Newspaper Page Text
_ .X^ *?*<^*2^g*mM y EW .YORK. SATURDAY. JANUARY H. 1905 -SIXTEEN PAGES.-. T ..-?«- A i£W PRICE THREE CEyTS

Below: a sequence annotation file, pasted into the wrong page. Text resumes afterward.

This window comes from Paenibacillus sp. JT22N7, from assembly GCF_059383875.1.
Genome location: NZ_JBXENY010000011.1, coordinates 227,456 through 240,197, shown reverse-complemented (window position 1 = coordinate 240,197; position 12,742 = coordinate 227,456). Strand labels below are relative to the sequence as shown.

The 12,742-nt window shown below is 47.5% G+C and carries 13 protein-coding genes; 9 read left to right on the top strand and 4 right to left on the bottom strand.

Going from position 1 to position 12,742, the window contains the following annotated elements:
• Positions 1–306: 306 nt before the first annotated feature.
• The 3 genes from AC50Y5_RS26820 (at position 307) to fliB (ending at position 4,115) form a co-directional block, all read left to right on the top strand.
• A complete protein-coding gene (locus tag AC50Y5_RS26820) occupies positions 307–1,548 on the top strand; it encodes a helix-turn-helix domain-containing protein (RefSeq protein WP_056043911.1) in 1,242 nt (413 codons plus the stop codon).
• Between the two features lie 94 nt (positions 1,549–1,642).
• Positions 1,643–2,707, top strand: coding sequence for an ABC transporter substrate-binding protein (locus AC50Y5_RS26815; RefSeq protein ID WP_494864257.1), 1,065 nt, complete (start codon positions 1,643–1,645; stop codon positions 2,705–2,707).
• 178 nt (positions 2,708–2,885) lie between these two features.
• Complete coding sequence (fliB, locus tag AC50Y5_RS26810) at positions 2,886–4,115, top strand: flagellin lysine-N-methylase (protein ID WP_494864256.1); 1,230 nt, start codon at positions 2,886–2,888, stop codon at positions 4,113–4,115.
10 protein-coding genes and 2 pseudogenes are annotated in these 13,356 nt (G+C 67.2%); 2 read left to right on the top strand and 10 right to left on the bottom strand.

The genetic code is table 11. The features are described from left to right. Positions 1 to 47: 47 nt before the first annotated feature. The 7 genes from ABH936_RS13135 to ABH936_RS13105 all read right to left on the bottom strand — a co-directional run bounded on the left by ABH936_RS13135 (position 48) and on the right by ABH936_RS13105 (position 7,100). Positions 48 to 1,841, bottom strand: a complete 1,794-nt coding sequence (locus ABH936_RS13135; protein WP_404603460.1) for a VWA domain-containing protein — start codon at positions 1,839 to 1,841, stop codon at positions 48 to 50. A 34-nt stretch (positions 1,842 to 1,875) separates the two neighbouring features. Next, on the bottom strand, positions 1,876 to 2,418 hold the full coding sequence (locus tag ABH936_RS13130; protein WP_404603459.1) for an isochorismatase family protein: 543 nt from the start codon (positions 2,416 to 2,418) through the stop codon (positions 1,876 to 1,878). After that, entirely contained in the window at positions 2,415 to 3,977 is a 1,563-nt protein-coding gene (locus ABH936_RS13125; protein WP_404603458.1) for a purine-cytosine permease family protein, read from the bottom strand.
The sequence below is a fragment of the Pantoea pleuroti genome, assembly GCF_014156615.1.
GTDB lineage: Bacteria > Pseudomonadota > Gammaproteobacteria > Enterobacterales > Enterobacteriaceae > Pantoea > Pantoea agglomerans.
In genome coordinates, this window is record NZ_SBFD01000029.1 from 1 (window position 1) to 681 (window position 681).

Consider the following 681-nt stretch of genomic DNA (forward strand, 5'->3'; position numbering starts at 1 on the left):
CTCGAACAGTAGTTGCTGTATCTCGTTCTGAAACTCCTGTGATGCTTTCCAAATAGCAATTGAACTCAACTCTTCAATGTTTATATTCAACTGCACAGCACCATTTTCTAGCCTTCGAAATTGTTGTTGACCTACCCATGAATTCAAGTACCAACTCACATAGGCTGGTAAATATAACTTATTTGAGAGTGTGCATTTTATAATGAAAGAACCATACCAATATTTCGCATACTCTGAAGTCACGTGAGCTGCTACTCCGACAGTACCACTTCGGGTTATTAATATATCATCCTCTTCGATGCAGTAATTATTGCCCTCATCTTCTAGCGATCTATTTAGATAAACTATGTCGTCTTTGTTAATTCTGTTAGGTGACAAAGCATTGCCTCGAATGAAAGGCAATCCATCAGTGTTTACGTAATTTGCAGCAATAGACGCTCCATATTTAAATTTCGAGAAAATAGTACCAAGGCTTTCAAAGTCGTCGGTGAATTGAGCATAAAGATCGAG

1 JurtJf* "WEKatn J. Gayner; 2 Controller Edward M Orout; 8 B I* Duke 4 William V Pott BEGIN "CADET" CRUSADE BASKERS GET EFIDEXCE. Messrs. Scligman, Schiff and Lew isohn — Eighteen Prisoners. leaao N. Seli&raan, the banker, announced lwt evening that he, Jacob H. Schiff. Adolph l^eW.sohn. Mr. Warburg and a few others had planned a crusade against the "cadet" system end the East fide social evil. ♦The matter was first called to my attention tr Magistrate Cornell, who was presiding at the time. 1 think, in Eaeex Market court." said Mr. 6aiipn»n la*t night. "He told me that the con dltiorJ 1 en the East Side were most deplorable. tSisacefuL He spoke in particular detail of the vie* sr.a crime existing there in ruination of j-tmrr gli's. "MBpiFTrat" Cornell told me that youthful and Innocent victims were lured from their tone* to der.s of vice by an organized league of reprobates who live on the shameful gains of the flrlF in the lives they were forced to lead by those dastardly creatures who had ruined them. I brought the matter to the attention of i few ir.thr.ate friends, including Jacob H. SehlfT, Adolph LewiFohn. Mr. "Warburg, the tanker, of No. f.2 Willlam-st., and one or two ether* whose names I do not at the moment re calL There was pome discussion, and we lis tfned to the recital of Borne of the details of the .terrible condition represented to us. We de c:fie3 to fict, to act at once, and to ect effect ively. • rirft of ell, we decided to employ an able young lawyer, versed in the conditions as they exist on the East Side, the vicinity of Four t«ectii-Ft. end Fourth-aye. in particular, and to bring about all the arrests and convictions we could. We decided to strike at the heart of this dlabo::oal band of men. who flaunted their crimes against innocent girlhood shamelessly. • Tes, i have heard of the arrests made to-day, •MA that the prisoners are to be arraigned in ■■rt to-morrow. I hope sincerely, and I am rot* th*t ell good citizens desire thai this Aanttal circle of men who prey upon virtuous venuoeod will be punished and scattered. and iiot*'Jered ever again to find a place or a foot- a oar city. flitw be particular in recording my apprecia te! cf the man to whom the chief credit for Hit norernent should be given. He has come tolly up to our expectations. He is Simon C. Xoet, an ex -Assistant Corporation Counsel, well fined for his laborious and trying task. He has easißunlcated to me his progress from time to toe, eafl I trust will be successful In bringing all who have profited In the degradation of these grit to Justice. I am inclined to think, and I dpctrejy hope, these arrests will strike terror ■■» the racks of all these miscreants and etop their shameful system. "The failure of the District Attorney's office to put an end to the evil after a movement in that direction once was started was due, I be «*■*. not so much to an unwillingness to prose cute as to a lack of funds, which made it ex tremely difficult, perhaps Impossible, to carry on the work " Mr- Seli^man was asked if he wished to dis cuss the attitude of the police on the evil he was •*fane to eradicate. "I do not care to «ay anything about that— *« at this time." he said: The crusade was begun yesterday in the York- Police. Court, when forty warrants for the wteit of men and women were issued by Ma*:is tst« Barlow in the morning. Eighteen prison •», captured on these warrants, were arraigned ■ the afternoon. All were charged with va •"acy. The prosecutors say they have evl •*<* which -v-111 send them to the Island for the •trejiie term of six months, the heaviest pun ***«Jt on that charge. Mr. Noot. whose office is at No. 320 Broad ly, applied for the warrants and prosecuted Prisor.erE. The wealthy crusaders had employed half a •■*n private detectives to get evidence. These -etectlves have been at work, and yesterday *?rung their surprise on those with whom they **4 been associating and watching In East Side r^orts, which have long been known to be the •Aunt* of "cadets'" and procurers. tor the present, the plan is to arrest these V»a w*' arral en them on charges of vagrancy "aatave them fent to the Island for the limit %•«?■? rr - or - ; -'- - When their term is ended they •J ** watched, and if they return to their old g*— they will again be sent back to the Isl 2l an<l the process can be repeated indefi rf-T- This method, it .is thought, will go a "cl* ***? toward breaking up the gangs of thtV' lf * obtai:sed a mass of evidence against ii * r **' uemerß of resorts mostly In the neigh thJ™ 0 " O f Pourtecnth-st. and Second-aye., QuJl °£ '•'•- private detectives. William A. tfte- Jose Ph J. Mannlo and Perkins Searlcs, to tv Rtlln X the forty warrants, showed them .■(J.-: Po!lce of the Fifth-**- station, who fur the it. a riatr ° ! wa 00 to carry the prisoners to j r k^T Ucn - Most of the prisoners were taken Tlje,,.' Ot h*-rs who heard of the arrests fled. »£» k *' IU be hunted to-day. The prisoners .^•■a in $500 bail for examination to-day. •jjJSl ° the "*' notorious of th« depraved - jns «■* jj aye been after is a follower of the in X r mr> " "* M Mr - Naot "Whan we went to IrjJ I'™1 '™ h" had gone to Philadelphia to see a *•» tlS*'' *" i >' ln * his railroad fare and expenses a *'"■ lr ••:• he had forced from one of those women. Vlit'JL Ye BOm * evidence Involving one or two fcilee ' but we do not want to criticise the ittul 1 that is not the object of our activity. V,,! IT * " •"■ thl " nat; bM>n »«>tag on under hlti« • , the Police, and they knew about ii Vh." ,*■' ly in locality I have referred to. been able to get our evidence in ten er i^' taD<lt aD<l the police could have done the same McDermott and Detective Waeser • ••wir .!??' they were called into the case, gave "Tt*Z. a"'* suggestion possible. «« despicable men had an organization in Continued on third page. «,^ E •ABOARD FLORIDA LIMITED h**t» \Zt t *? mm * z '- «nd Quickest Florida train. & h cIaST , iO - rk ***** at U--& n »> on Two other *««» rSwP^f for Plneaurst. Caroden and r »t>rt*. Omct. 11*3 Broadway.— Advt. ADDICKS MAN CHOSEN. Delaware Deadlock Broken by Elec tion of Speaker of House. [BY TELEdRJLFH TO THE TRIBL'NB.] Dover, Jan. 13.— The deadlock which has ex isted in the Delaware Legislature since January 8 was partially broken late this afternoon by the organization of the House of Representa tives. "William D. Denny (Union Rep.. Addicks) was elected Sr>.*her. the Regular (anti-Addlcks) Republicans voting solidly with the Unions. The organization was really brought about by thrse conferences during the morning and afternoon, when propositione and counter propositions were made by the Regulars to the Unions, and vice versa, the main plea in each proposition being that of effecting an organization, and thus put ting an end to the disgraceful plight In which they have been placed before the public and their constituents in gauging a deadlock. It was not until the conference held at 3 o'clock that any positive agreement had been reached, and even then the Union Republican members of the Senate refused to recede from their former proposition, that of organizing the Senate. The Union and Regular Republican mem bers of the House then took the initiative by agreeing to organize the House on the proposi tion of dividing the spoils half and half, con ceding to the Union Republicans the right to name the Speaker, the Regulars alternating in the other offices. "Without further delay, the Ropubli< an mem bers of the House began balloting for permanent Speaker. It took only one ballot to decide, Mr. Denny receiving 21 votes and Mr. Smith. Dem ocrat, 11 rotea. Representative Smith, although differing radically in politics from Mr. Denny. voted for his opponent, he being the only Dem ocrat to lake sucl. action. When the result of the vcte had been announced and Mr. Denny dr. -la rod elected applause arcs* from both sides of the hall. The other offices were quickly disposed ot", and Boon the full organization was completed. Governor Hunn, while not at the State Capitol to-day, %\as at once informed of the organiza tion of the House, and through his Secretary of State, Dr. C. R. Layton. presented his biennial message, which was partly read and accepted. Notices at once were given of proposed legisla tion, the first one being of a bill by Represen tative Armstrong (Reg. Rep.), fixing the salary <~pf the Secretary of State and dispensing with the fees collected by him for his own use. The present emolument of the Secretary of State will aggregate $10,000 a year, while the Governor receives only 52,500. Notice of the repeal of Urn Voters Assistant law was given by Rep resentative Smith, Democrat. The House then adjourned until Monday morning. This action puts the further delay of perma nent organization of the General Assembly on the Senate. The Senate, after pairing oft for to-morrow, took a recess until Monday, when balloting will be resumed and an attempt made to elect permanent officers. BIG STRIKE THREATENED. Pennsylvania Trainmen May At tempt to Tic Up Whole Road. IBT TELEGRAPH TO THE TRIBCNE.] Pittsburg, Jan. 13— The entire Pennsylvania system from the seaboard to Chicago- Is now threatened with a strike. From one end of the road to the other the union workmen have voted on the question of a strike within the last thirty six hours, and the report is being sent to the executive officers of the Brotnerhood of Train men at Cleveland. Voting in the Pittaburg dis trict ended at midnight. So grave is the situation that Robert Pltcal~n, at Pittsburg, first assistant to President A J. Cassatt, has been called east to consult with th» head of the road. The trouble began som* weeks ago on the division between Harrisburg and Altoona, when the company took off an extra fireman on each heavy freight train. This made the work of the forward brakeman heavier. A committeo visited the officials of the road and asked that the firman be returned, but the request wes refused. Then they asked to have the pay of the forward brakeman Increased. This, too, was refused, and It was ihen decided to take a vote on striking along the whole system. None of th» Pennsylvania employes in Jersey Ctty know of any strike contemplated. They said last night that they had r>o quarrel with the road, and that th'-y were much more worried over the danger of being laid off than being ordered to go on strike. "SURRENDER AMAZING." Port Arthur Had Garrison of 55,000 — No Sign of Privation. London, Jan. 14. — The correspondent at Port Arthur of "The Times" says: The total number of soldiers, seamen and civilians in Port Arthur at the beginning of the siege was fifty-five thousand. There are no signs' of privation here. There was food suf ficient for two months, and the surrender of the Russian garrison is amazing. •The Daily Malls" Tokio correspondent gives a etory to the effect that all the money in Port Arthur was divided among the Russian officers, and w hen this wxis discovered a bitter feeling arose in the army and navy, which was largely responsible for the fall of the fortress. MISS VREELAND IN CAB. Automobile Buns Down Boy — She Waits to Sec Result. Miss Margaret V reel and, the fifteen-year-old daughter of H. H. Vreeland, president of the New- York •My Hallway Company, and a friend, Mrs. •W Bayers, of Newark, were passengers In a cab of the New-York Electric Transportation Company which ran over and seriously Injured Thomas Ke nova eleven years old, of So. 228 West Twenty. ntnth-st.. at Thirtleth-st. and Seventh -aye.. yester day Th« boy became unconscious after the cab ran over him. and Dr. Gllleaple. summoned by Po !k?man O'Connor, of the West Thlrty-seventh-st. station, took him to t!» ?«>w-York Hospital. The cab driver. Sidney H:;uck. of No. 93 dshth-ave., V arrested and held until to-morrow to await the development of the boy/» injuries. Miss Vreeland. after finding thai the boy was properly cared for. went on In another vehicle. MEN WHO FIGURE IN TO-DAYS NEWS. ATTACK ON T. C. PLATT. POST CHECK CRUSADE. C» H* Post to Appeal to Supreme Court or Senate. The announcement was made at a mass meet- Ing in behalf of postal progress at Cooper Union last night that the Supreme Court of the United States is to be asked for a restraining order to prevent Senator Thomas C. Platt, of New-York, from occupying his seat in the United States Senate on the ground that he does not fulfil his duties according to his oath of office. The statement was made by C. W. Post, of Battle Creek. Mich,, In his speech. "Our Errand Boy." The meeting was under the auspices of the People's Institute, in co-operation with the Postal Progress League. Mr. Post presided. He. after referring to the postal deficit and declar ing that the people of the country threw away annually to the railroads 940,000,0001 said: Senator T. C. Platt, of New-York, is president of the United States Express Company. Word was passed around to other Senators that no definite action should be taken on the Post Check Money bill. Senator Platt was approached by my representatives to know his attitude on the question, and he clearly defined tho fact that he was opposed to the measure because it was contrary to the interests of the express com panies. We met with strong opposition from a New- York State man in position to lay some heavy blocks in front of the wheels of progress, Ellis H. Roberts, Treasurer of the United States. Can on«» draw any connecting line between this New- York State appointed ani Senator Platt. from New- York? I have the papers alread; prepared, and will ask the Supreme Court at Washington for a restraining order to prevent Senator Platt from occupying his seat in the United States Senate on the grounds that he does not fulfil his du ties according to hia oath of office, that he subverts the interests <>f the people, whom he has sworn to represent to the interests of a corporation which he really represents. It is possible tha Supreme Court may not i-iar-t this restraining order. Wa shall make an -urgent effort /or It, however. After the meeting Mr. Post said his lawyers, C. E. Dawgon and Nathan Wilson, would pre sent the papers to th,j Supreme Court some day next week. Mr. Post said: A question of the constitutionality or of the right of the court to interfere will be raised by the application for the restraining order. It may be that the court may decline to interfere for lac k of Jurisdiction, and in case that should happen we shall appeal to the Senate itself. This in the first time, as I understand it. that a restraining order will have been asked from th? United States Supreme Court against a Senator's taking his seat. F. C. Beach, Editor of "The Scientific Amer ican," spoke on the parcels "post in relation to business interests. Herbert Myrick, president of the Orange Judd Company, said the limit of weight for a package should be raised from four pounds to eleven. Charles W. Dayton. ex-Postmaster of New- York, sent a letter, saying that progress in the postal service was stifled by red tape. Each postmaster at largest cities of the Union should be clothed with statutory power to manage his office with an annual appropriation. He advo cated a parcels post, penny postage, increased weight of mail matter or lower rates, and a re vised schedule for second class matter. The ap pointment of William R. Willcox as Postmaster was a decided advance in the administration here, Mr. Dayton wrote. THREATS TO HAYTI. Annulment of American's Sentence Asked on Pain of Intervention. Port-au-Prince, Haytl. Jan. 13.— Mr. Powell, the American Minister, has informed the gov ernment of Haytl that the United States government refuses to recognize the validity of the sentence in contumacy to fifteen years at hard labor pronounced by the Haytian court against Jaeger Huberman, American citizen, for alleged complicity in bond fraudo charged against the administration of former President Simon Sam and officers of the Bank of Hayti. The United States demands the annulment of ♦hs sentence, under pain of energetlo interven tion. The demand has caused much excitement here. The alleged fraud was in connection with a plan of the Sam administration for consolidating the debt of the republic. It was to issue W. 000,000 bonds, with an additional $213,282, to be paid to the Bank^ of Haytl. Before the scheme was consummated the administration was overthrown, and President Nord caused the arrest of thirty-three persons. SUCCEEDS E. F. WARE. Representative Vespasian Warner Appointed Pension Commissioner. Washington, Jan. 13. — The President has ap pointed Vespasian Warner Commissioner of Pensions, to succeed Eugene F. Ware. Mr. War ner represents the 19th Illinois District in Con gress. He was strongly indorsed by the Illi nois delegation and by prominent members of the (Jrnrid Army of the Republic and other or ganizations of veterans. The appointment will go to the Senate to-morrow. Vespasian Warner was born at Mount Pleasant, 111., on April 23. 1812. He studied law, and on June 18. IS6I. enlisted a* a private in Company E. 3)tn Illinois Volunteer Infantry, and served throughout the Civil War. being wounded at Shiloh. He was mustered out of the service on July 13. 1868. witn the. rank of captain nnd brevet major. He then entered the law department of Harvard University, from which he was graduated in 1868. He began the practice of law at Clinton, 111. In the ad ministrations of Governors Oglesby. Hamilton and Flfer he was colon*! and Judge advocate general of Illinois, and wag a Republican- Presidential elector In 1838. He is now serving his fifth term in the House. THROUGH SLEEPER TO CLEVELAND via Pennsylvania Railroad. Leaves West 23d Street Station dally at 4*5 p. ni.. arrives Cleveland 7:15 a. m.. limited train; no extra fare to Cleveland. -Advt. , - .v : ?k A. G. LOOMIS RESIGNS. LEAVES THE CITY BANK. Development of the Munroe § Munroe Investigation. Archibald G. Loomis, who has recently been figuring so conspicuously in the revelations of the methods by which the stock of the Montreal and Boston Consolidated Mining and Smelting Company was "washed" in the curb market, and who was a member of the underwriting syndi cate which was interested with the firm of Mun roe & Munroe, now alleged to be bankrupt. in the advance of that stock, has resigned as a director and as vice-president of the National City Bank. It is understood that at the next meeting of the banks board of directors, on Tuesday, the resignation will be accepted. The letter of resignation is as follows: January 12. 190"». To the Board of Directors of the National City Bank of New- York. Gentlemen: I beg to tender my resignation as vice-president and director of this bank. After six years of active work in the bank, during which period Its business has largely increased and its honorable and commanding position has been steadily maintained, it is with regret that I sever my relations with you. I am. however, led to do this because my continuance with the bank exposes it to" criticism, and at tack which should be personal to myself, as no officer or individual connected with the bank except myself had anything whatever to do with the credit which was' extended to Munroe & Munroe. The amounts that were advanced to them were loaned in the ordinary course of busi ness, and at nil times I had ample collateral from them to secure their loans. I believed at the time, and still believe, that the property of the Boston and Montreal Copper Company is a valuable one. and I had jio personal interest of any kind in the loans made to them. I have been engaged in the banking business for upward of forty years, during which time I think I may say that my record will speak for Itself and not to my disparagement. If there has been any lack of judgment in these matters, it Is but proper that I alone should suffer the criticism. '-1-. - ■ ••■ • " : My greatest eatlsf action at the present mo ment, J»j_the confidence wlayn has beenr-ejiowo me by my re-election as a director and vice president of the bank. It would, however, be ungenerous on my part to take advantage of this signal proof of your appreciation of what I may have been able to do for the bank In the past. . I earnestly request that you will take imme diate action upon my resignation. Yours sin cerely. A. G. LOOMIS. Officials of the bank. decline to make any com ment on Mr. Loomls's action. When the letter of resignation was read to Samuel Untermyer, counsel for the creditors of Munroe & Munroe, Mr. Untermyer said that he very much regretted the outcomo of the investigation so far as Mr. Loomis was concerned. He added that the con nection of the City Bank with the transactions of Munroe & Munroe had been misunderstood. J It had never been charged in the proceedings or in any testimony that the City Bank had been guilty of a violation of law. The only claim made against it arose from the fact that its debt of $60,000 had been repaid to it on the eve of the failure of Munroe & Munroe, and this would be claimed to be a preferred payment within the meaning of the Bankrupt law and recoverable as such. The resignation of Mr. Loomis from the Na tional City Bank is a development from the in vestigation which Mr. I'ntenneyer has been conducting before United States Commissioner Alexander into the manipulation by Mun roe & Munroe of the Montreal and Boston stock. According to testimony brought out In the course of the Investigation, a syndicate in which Mr. Loomis and A. B. Leach were members ac quired 700,000 shares of the stock, for which they agreed to pay the company at least $700. 000 in money. The larger part of this money was required to pay for the properties of the Montreal and Boston company. Part of these properties, and the most valuable of them, ac cording to the testimony, are not yet paid for. The syndicate, in order to get the money with which to pay for the properties and to supply working capital, had employed Munioe & Mun roe to sell the Btoo.k for them under an arrange ment by which everything over ?1 a share real ized for the stock was to be divided between the syndicate and the Munroes. In the so-called "wash" transactions more than three million shares were dealt in on the curb, but all the money obtained from these dealings and turned over to the syndicate was $139,000. A man familiar with the case said yesterday that it had cost about $160,000 to get this $139,000 of money, of which about $100.000*- had been ex pended for commissions and $-HXOOO for office expenses of the Munroes for three months. Mr. Loomis was elected a vice-president of the National City Bank on March 28. 188©. succeeding A. B. Hepburn, who had a few weeks previously been elected vice-president of the Chase National Bank. Mr. Loomis resigned the presidency of the National Bank, of Hart ford, to take the National City Bank vlce-prsai dcncy. TO SUE SYNDICATE . Preparing Actions Against 31em bers Who Underwrote M. # B. Stock Complaints are being prepared in the office of Samuel Vntermyer. attorney for the receiver and the creditors of Munroe & Munroe, it was an nounced yesterday, in actions which are soon to be brought against the several members of the syndicate which underwrote the TOO.CM shares of stock of the Montreal and Boston Consolidated Mining and Smelting . Company. Through these suits Mr. Untermyer expects to recover the money paid -to the syndicate by Munroe & Munroe on December 7. 1904. the day preceding their failure. It is alleged in the Involuntary bankruptcy petl- Conttnued on third page. QUICKEST LINE TO CLEVELAND. Leave New Tork 5:32 p m , arrive Cleveland 7:15 next morning. Cincinnati ! N p m . lu>ll.inapr>ila 3 00 P m., dt. Louis 916 p. m.. by New Voik C«ctrai Fine dervico. No axccm fare.— Advt. PHIPPS TO HOUSE POOR. FOR TENEMENTS, $1,000,000. Rentals To Be Used in Erecting More Buildings — Trustees. Henry Phipps, formerly of Pittsburg. but now of this city, has placed in the hands of thirteen men whom he has named to be associated with him in a society $1,000,000 to be used to ac quire land in this city and to erect on It im prove] tenement houses for the working classes. The houses are to be built on a business basis. The earnings are to accumulate and are to be used from time to time in putting up more tene ment houses. The announcement was made yesterday by Robert W. De Forest, who said that the following men had consented to act with Mr. Phipps aa trustees of the society to be organized to carry out his plans: Mayor McClellan (ex of-Mharles S. Brown. (Jcto) I Dr. E. R. L Gould. Robert W. Dc Forest. 'W. S. Hawk IMdor Straus. |»'har!*-s A. Hoot*. John Arbuck'e. ! G«ors« E. Gordon. Alfred T White. I John S. Phipps. Myles Tierney. (rharles Stewart Smith. It is understood that Henry Phipps will him self be president of this society, that Isidor Straus will be its vice-president, and Robert W. tie Forest chairman of its executive committee. Mr. Phipps has called in as advisers some of those who are best informed on the tenement house problem. Four of the men named—Rob ert W. de Forest. Alfred T. White. Myles Tier ney and Charles 5. Brown— were members of the New-York State Tenement House Commission of 1900, which framed the present tenement house law. Mr. de Forest was Tenement House Commissioner under Mayor Low. Dr. K. R. L. Gould is president of the City and Suburban Homes Company, which is engaged in building model tenements on an extensive scale. Mr. Phipps in well known in connects with many philanthropic, enterprises in Pennsylvania, among which may be mentioned the playground for children and the free gymnasium, at Alle ghany ttty^roi-the^eft^Phlpps Institute for the Study. Treatment and Prevention of Tuber culosis at Philadelphia. Mr. Phlpps's letter in which he outlines his plans follows: I have asked you to meet me to obtain jour ad vice and awSstanc* on a matter I have had on my mind for some years and which I now have pleasure VpVopofe to organize a society for the Purpose of buildlns tenement houses in the city of New -York. nrefenbrv in the Borough of Manhattan II it can £ c done ad "amaeeously. but if land be found 100 hieh or if building conditions are such as to threaten undue cost of construction or unreasonable delay, then in the other boroughs of the city or cisc- W |°m-iitiow to fclve $1,000,000 for this purpose. I p£t °?ne%eY°enWs to be so planned as to earn about 4 per cent on their cost. after ailc.wing a proper amount for maijtenanee and repairs. I Intend to rave the earnings accumulate and to hi uses from time to time in erecting more tene- m My S w^h is that the rooms should not be rented at a price below the market rate. I do not «M to discourage individual investors *°» .^ll?* *?E; ment houses on a purely business basis. To •!> jnis might check building operations, raise rents and In the end prove injurious to the working people, whom I wish to aid. and who must rely in so large measure on building for purely business reasons to P ?A d here e £ M h cost and great in flation, then the work should go very slowly or be stopped. On the other hand. if there is a period of great depression and lack of employment, it may be well to go fast, and perhaps have more than one building under way at the same time It would certainly be an advantage to have one building finished and rented, and see how it rents and suits tenants, before starting to erect a second. My object is to make this money do as much good "Should like the buildlnjrs to have all the light and air possible, to havo them fireproof and thor oughly sanitary, and so far as possible to have spaces around them. In which the children could P It" may be well to erect buildings for perhaps two or three classes of wage earners, or it may possibiy be better to confine ourselves to one class, '.loping thus to relieve the market and Incidentally benefit another class. I shall look with great interest to the progress of the work, and perhaps may see much of it fin ished while I am here to enjoy it. I Intend to have the gentlemen whom I have Invited to the meeting constitute the trustees of the society, with full power to fill vacancies. One Of the first things will be to elect officers. The trustees are to have the power to do every thing necessary, the same as I could do it were I taking the work upon myself. . To insure the carrying out of the gift. I will deposit in a trust company, or with a committee of this board, sufficient cash from time to time to Insure the performance of my part. Mr. de Forest said that as soon as it was de cided in what locality and how the benefac tion was to be carried out. the facts would be made known. There would be no delay. "Dr. E. R- L. Gould, one of the trustees named by Mr. Phipps. said last night regarding the gift of Mr. Phipps: It Is the most admirable and beautiful kind of philanthropy, for It pays its own way. and It Is a philanthropy which deals with the most funda mental of all social problems of this city— the ques tion of good, wholesome homes for wage earners. As I understand it. it. is not his intention to give away something for nothing, but to deal with the matter on a satisfactory commercial basis. In other words he does not wish that there shall be any unfair competition with builders. Tenement Improvement In this city is needed more than any other one thing. I am glad to be able to say something In this direction, especially as Mr. Phipps has done me the honor to make me one of the trustees This gift fa founded on the order of the Peabody fund of London, which also accumulates. It is a very hopeful thing to find a man who was born outride New-York do such a splendid thing as this, and I should now like to see the city do something. Alfred T. White, who built some mode! tene ment houses in Brooklyn, said: Mr. Phipps. in my Judgment, has chosen the wisest form, of beneficence. The proper housing of all classes Is the first essential to the health of the community and to good citizenship, and it Is a most effective factor In morals as well. In liOndon Mr. Peuhodys original gift, made about forty years ago. has already trebled through accumulative in vestment of th- income, and Mr. Phlpos's similar gift for the benefit of New- York is likely to multiply those results even more rapidly. FRAUDULENT BOOK AGENT CONVICTED. LBT TBI.KCJR.APH TO THE TRIBrNB.] St. Louis. Jan. 13.— Several publishing firms, In cluding Harper & Bros, and Charles Scribner's Sons, of New-York, unted with the Holdaway Pub lishing Company, of St. Louis. In prosecuting L. C. Devaney. «lla« La Bar. a book agent, who w.i - found guilty to-day in the Circuit Court of obtaining books worth 12 o*lo under false pretences and sen tenced to four years In the penitentiary- His wife. Mr« Harriet Isles Devaney. was acquitted of a similar charge. One was rearrested. however, as she was leaving the courtroom on •» charge of hay- Ing passed a fraudulent check ta Waahlcston. D. C. .-*>> ''■■'."• ,-•*•■ » . J. L BRISTOW RESIGNS. TO QUIT POSTAL -SERVICE. President Appoints Him a Special Panama Railroad Commissioner. [FROM THE mm BUREAU.] Washington, Jan. 13.— Joseph L. Bristow, the) Fourth Assistant Postmaster General, to-day handed to th« President his resignation as an officer of the postal service, to take effect on January 20. By an executive order Issued lats this afternoon. President Roosevelt designated JOSEPH L. BRISTOW. Who resiened as Fourth Assistant Postmaster Gen* era I yesterday. Mr. Brfstow as a special commissioner to make an investigation Into the trade conditions and freight rates between the Atlantic and Pacific coasts, and between the west coast of South America and the east coast of the United State* and Europe, to determine the best policy of managing the Panama Railroad. The announcement came at the close of an extended conference between the President. Sec retary Taft. Mr. Bristow and Senator Lonsr. of Kansas. The text of the order issued by the President folio-, It is ordered that Joseph 1.. Bristow. of Kan sas, be appointed a special commissioner for the purpose of visiting the ports of the Pa cific Coast, the Isthmus of Panama, New- York, and such other ports as may be necessary.' to make an investigation into the present tradw conditions and frets! rafs between the At lantic and Pacific consts. across the Isthmus oi Panama, and between the west coast of South America and the east coast of the United States and Europe, for the purpose of determining the best policy to he pursued in the management of the Panama Railroad Company. He is author ized to employ for this purpo-.-e a stenographer at net exceeding ?~> a day and his actual and necessary expenses, and to take evidence of all persons whose knowledge of trade conditions o? rates will assist in r« ich ng the necessary con clusions. The Secretary of War will furnish, to the special commissioner a letter of instruc tions In detail as to the course and extent of his investigation and as t> the time when ha shall report his conclusions. Until this report is forthcoming the commis sioner will be allowed ht3 actual expenses and $15 a day. The President will finally fix hii entire compensation. As Mr. Bristow will need, until January 20, 1 •."".. to close up matters awaiting: his disposition as Fourth Assistant Postmaster General, this order will take effect on that date. The Isthmian Canal Commission is directed to provide the fur.>; needed hi tha execution of this order. THEODORE ROOSEVELT. HASTENED BY CLASH WITH WYNNE. After the conference at the White House Sen ator Long said th*t the transfer of Mr. Bristol from the Postoffice Department to work in con nection with the isthmian can] had been under consideration for a long time. "Secretary Taft." said the Senator, sired, to utilize Mr. Bristow"* services In connection with the work of constructing the canal, and has had the idea in mind of appointing him a, commissioner to investigate trade, and freight conditions ever since he returned from the Isth mus of Panama. The President readily ac ceded to Secretary Tjaffs suggestion, and. as the work will be- c «-."#Pr congenial. Mr Bristow has accepted the new position." Mr. Bristow has had Interviews with th© President and Secretary Taft regarding- the transfer, but his final determination was not reached until to-day. His decision to accept the special comrr.issionership was hastened, it Is understood, by the transfer yesterday of tBS division of postoffice inspectors from the bureau of the Fourth Assistant Postmaster General to the direct control of the Postmaster GeneraL Mr. Bristow regarded the transfer of the divi sion as a reflection on him. Th the order waa not Issued with the idea of humiliating Mr. Bristovr is shown by the President's action to-day. Mr. Bristow will continue as Fourth Assistant until the -Oth, when he will Immediately taka up his new duties. He has not considered definite plans for the work, and will not under take to map out any plans until he enters ac tively on his new. task. Detailed instructions have not yet been transmitted by Secretary Taft to Mr. Bristow. bu: will be prepared by January 20. The Information to be obtained through this method of inquiry will, it is be lieved, be of vast importance to the government in Its operation of the Panama Railroad, and] the thoroughness with which Mr. Brlstorv con ducted his branch of the postonVe Investigation FLORIDA'S FAMOUS TRAINS. -N T. & Fla. Special." 2:10 P. M.: "Frx *"Weet mdlan Ltd," 9:25 A. M. Unexcelled service via Perm.. & Atlantic Coast lane. Usi E'w«.y» XT.— Alrr.